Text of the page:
RADON Testing

RADON testing is conducted by two distinct methods:

1.  Granular Activated Carbon (GAC)

2.  Electronic Detector

Granular Activated Carbon (GAC)

GAC is the most accurate method of RADON testing, and preferred by all laboratories and the USEPA scientists.  Testing should be performed in two separate places, and depending on the size of the structure, possibly three or more.

 

A radon test should be conducted for a minimum of three days, and more preferably seven (7) days.  Under no circumstances should a RADON test be conducted less than three (3) days.

Electronic RADON Detectors

There are dozens of electronic RADON counters/ detectors in the market place.  While these detectors are a marvel of modern technology, they are not that accurate; in fact, they require frequent recalibration which is hardly ever done and can be KNOCKED out of calibration by just bumping them!  Overall, this isn't the way you should have your house tested.  If a so-called Certified Inspector shows up at your house and pulls one of these devices out, run him or her off your property!

 

In addition, they'll want to run a 1-day test or even a 2-day test.  They'll tell you that their instrument is so accurate they can determine your risk level in that short time.  NOPE!  Don't let them even set it up!

 

DONT GAMBLE WITH YOUR OR  YOUR FAMILY'S LIVES!!

 

TESTING DURATION

The testing period has been set and stands as the only testing period by the USEPA.  Any other testing periods do not conform with standard testing methods.  Consult American Society for Testing and Materials (ASTM) and the United States Environmental Protection Agency documents for the first, best, and foremost standards regarding RADON. 

All other published so-called "standards" are private corporation standards and exist so those corporations can hold themselves out as "experts" and can then create education and testing courses for the creation of special certifications for which they charge large sums of money.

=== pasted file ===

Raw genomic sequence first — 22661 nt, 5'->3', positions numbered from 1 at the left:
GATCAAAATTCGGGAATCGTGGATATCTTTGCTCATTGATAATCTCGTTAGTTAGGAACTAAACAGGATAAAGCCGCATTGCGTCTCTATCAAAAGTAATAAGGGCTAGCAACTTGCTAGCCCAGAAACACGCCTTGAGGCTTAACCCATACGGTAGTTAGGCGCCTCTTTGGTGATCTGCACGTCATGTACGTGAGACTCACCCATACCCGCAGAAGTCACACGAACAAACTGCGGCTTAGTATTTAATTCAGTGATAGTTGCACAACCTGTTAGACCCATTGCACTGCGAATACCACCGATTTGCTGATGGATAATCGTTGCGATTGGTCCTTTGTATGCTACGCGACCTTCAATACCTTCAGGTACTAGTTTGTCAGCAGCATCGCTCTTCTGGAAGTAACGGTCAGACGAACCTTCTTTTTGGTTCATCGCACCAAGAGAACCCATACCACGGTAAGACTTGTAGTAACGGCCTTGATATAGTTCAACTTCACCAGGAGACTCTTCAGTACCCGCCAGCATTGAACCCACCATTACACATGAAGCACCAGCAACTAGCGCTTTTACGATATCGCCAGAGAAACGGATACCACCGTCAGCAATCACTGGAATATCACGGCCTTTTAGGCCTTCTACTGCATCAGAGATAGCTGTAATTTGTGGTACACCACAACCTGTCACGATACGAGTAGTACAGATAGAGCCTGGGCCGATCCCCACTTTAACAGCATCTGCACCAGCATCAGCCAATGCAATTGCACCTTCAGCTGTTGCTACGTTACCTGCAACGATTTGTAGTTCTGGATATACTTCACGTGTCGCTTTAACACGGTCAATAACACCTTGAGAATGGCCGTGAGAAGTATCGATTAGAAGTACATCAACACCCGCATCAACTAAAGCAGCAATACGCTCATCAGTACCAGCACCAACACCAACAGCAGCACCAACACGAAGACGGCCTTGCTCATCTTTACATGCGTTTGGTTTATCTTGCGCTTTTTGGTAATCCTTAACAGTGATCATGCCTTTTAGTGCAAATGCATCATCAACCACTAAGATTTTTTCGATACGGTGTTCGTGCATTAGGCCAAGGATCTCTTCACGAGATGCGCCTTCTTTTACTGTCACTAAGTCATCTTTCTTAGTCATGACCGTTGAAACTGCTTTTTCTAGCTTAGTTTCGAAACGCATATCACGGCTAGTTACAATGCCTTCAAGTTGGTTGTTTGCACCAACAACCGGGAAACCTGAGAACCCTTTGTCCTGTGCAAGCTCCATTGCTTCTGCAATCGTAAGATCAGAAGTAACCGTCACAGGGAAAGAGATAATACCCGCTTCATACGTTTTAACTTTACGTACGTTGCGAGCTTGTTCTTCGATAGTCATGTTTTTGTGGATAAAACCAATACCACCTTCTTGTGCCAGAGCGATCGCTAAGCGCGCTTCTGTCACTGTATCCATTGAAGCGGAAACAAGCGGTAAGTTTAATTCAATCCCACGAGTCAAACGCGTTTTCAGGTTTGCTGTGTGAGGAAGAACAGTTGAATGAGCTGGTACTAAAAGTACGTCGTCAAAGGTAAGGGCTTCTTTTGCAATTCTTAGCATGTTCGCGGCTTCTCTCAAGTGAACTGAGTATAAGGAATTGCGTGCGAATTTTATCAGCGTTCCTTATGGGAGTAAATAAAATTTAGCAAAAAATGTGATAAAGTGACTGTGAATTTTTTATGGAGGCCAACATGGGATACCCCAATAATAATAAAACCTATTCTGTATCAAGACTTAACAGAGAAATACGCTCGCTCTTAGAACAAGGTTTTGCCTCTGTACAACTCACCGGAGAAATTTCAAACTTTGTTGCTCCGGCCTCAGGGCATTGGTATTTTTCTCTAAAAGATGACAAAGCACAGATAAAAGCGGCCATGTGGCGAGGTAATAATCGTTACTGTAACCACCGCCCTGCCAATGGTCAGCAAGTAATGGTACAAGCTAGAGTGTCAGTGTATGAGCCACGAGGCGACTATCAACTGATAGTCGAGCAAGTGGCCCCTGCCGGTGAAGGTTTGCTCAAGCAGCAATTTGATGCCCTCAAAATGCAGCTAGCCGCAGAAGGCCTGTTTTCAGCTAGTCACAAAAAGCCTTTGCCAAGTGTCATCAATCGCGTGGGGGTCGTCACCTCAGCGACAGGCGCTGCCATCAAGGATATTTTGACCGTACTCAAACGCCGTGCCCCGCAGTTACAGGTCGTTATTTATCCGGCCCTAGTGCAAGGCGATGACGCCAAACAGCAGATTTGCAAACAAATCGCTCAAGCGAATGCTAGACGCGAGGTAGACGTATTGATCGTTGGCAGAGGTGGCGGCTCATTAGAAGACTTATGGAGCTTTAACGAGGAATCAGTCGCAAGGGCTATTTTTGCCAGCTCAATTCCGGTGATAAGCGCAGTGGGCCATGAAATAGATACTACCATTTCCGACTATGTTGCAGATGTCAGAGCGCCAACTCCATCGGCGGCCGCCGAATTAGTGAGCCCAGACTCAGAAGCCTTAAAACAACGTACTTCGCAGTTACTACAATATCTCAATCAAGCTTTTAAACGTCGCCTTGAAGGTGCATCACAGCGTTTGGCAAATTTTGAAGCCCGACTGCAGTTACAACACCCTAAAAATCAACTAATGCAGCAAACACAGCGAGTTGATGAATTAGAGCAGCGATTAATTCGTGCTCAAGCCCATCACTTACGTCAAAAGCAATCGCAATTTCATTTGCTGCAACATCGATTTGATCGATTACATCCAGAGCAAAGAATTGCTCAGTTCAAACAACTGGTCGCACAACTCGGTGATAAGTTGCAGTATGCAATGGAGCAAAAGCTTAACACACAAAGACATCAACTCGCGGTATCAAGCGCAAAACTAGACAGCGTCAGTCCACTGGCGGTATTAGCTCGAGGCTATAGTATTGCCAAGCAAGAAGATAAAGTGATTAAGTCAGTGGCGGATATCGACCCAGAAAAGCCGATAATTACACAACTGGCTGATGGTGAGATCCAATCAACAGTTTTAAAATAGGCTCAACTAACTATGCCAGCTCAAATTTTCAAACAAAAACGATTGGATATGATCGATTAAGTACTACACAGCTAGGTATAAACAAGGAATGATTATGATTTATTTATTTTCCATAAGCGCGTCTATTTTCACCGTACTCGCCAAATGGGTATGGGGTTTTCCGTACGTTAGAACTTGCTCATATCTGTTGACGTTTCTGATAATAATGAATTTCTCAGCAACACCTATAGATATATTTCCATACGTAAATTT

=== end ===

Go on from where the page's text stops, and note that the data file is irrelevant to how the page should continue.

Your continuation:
USEPA Document  402-R-93-003, May 1993 states:

 

"Short-term tests are conducted for two days to 90 days."

BEWARE of Bare Minimum Testing

If you are a Real Estate Professional and you call your favorite RADON Contractor and say, "I need a quick test at........", You're going to get a 24-hour continuous-readout electronic RADON Detector test.  Here are just a few things wrong with that and the damage quickie testing can do:

1.   Nearly all electronic RADON Testers are used again, and again, and again, without ANY calibration.  Dont believe it?  Just ask your RASON contractor for their calibration log.  They can't produce one; its in the office (it is supposed to travel with the injstrument), or they will look at you blankly and say, "we don't calibrate our instruments."

2.   You have just certified to the buyer, that there is/is not any RADON in the home they're buying, and YOU DON'T REALLY KNOW!  

3.   USEPA recommend testing for three days and prefer a test be run for "7-days" to give valid and meaningful results!!

4.   If anyone in the dwelling you just recommended a specific contractor to test and/or mitigate for RADON gets sick, and a knowledgible attorney gets ahold of the testing documentation....as the recommending Real Estate Professional, YOU'RE ON THE HOOK FOR A MULTI-MILLION DOLLAR LAWSUIT!

5.   Chances are, you'll get a single one-page so-called testing "report" that provides you with no way to verify that the property was truly evaluated for a RADON hazard!  NO ANALYSIS!  Just Results....NUMBERS, really!  If you ask where the rest of the report is, you'll get some lame excuse or simply told THAT is an industry STANDARD!  It's NOT!

Where Testing Should be Performed

EPA recommends that testing device(s) be placed in the lowest level of the home suitable for occupancy. This means testing in the lowest level (such as a basement), which a buyer could use for living space without renovations. The test should be conducted in a room to be used regularly (such as a family room, living room, playroom, den, or bedroom); do not test in a kitchen, bathroom, laundry room or hallway. Usually the buyer decides where to locate the radon test, based on their expected use of the home.  A buyer and seller should explicitly discuss and agree on the test location to avoid any misunderstanding. Their decision should be clearly communicated to the person performing the test.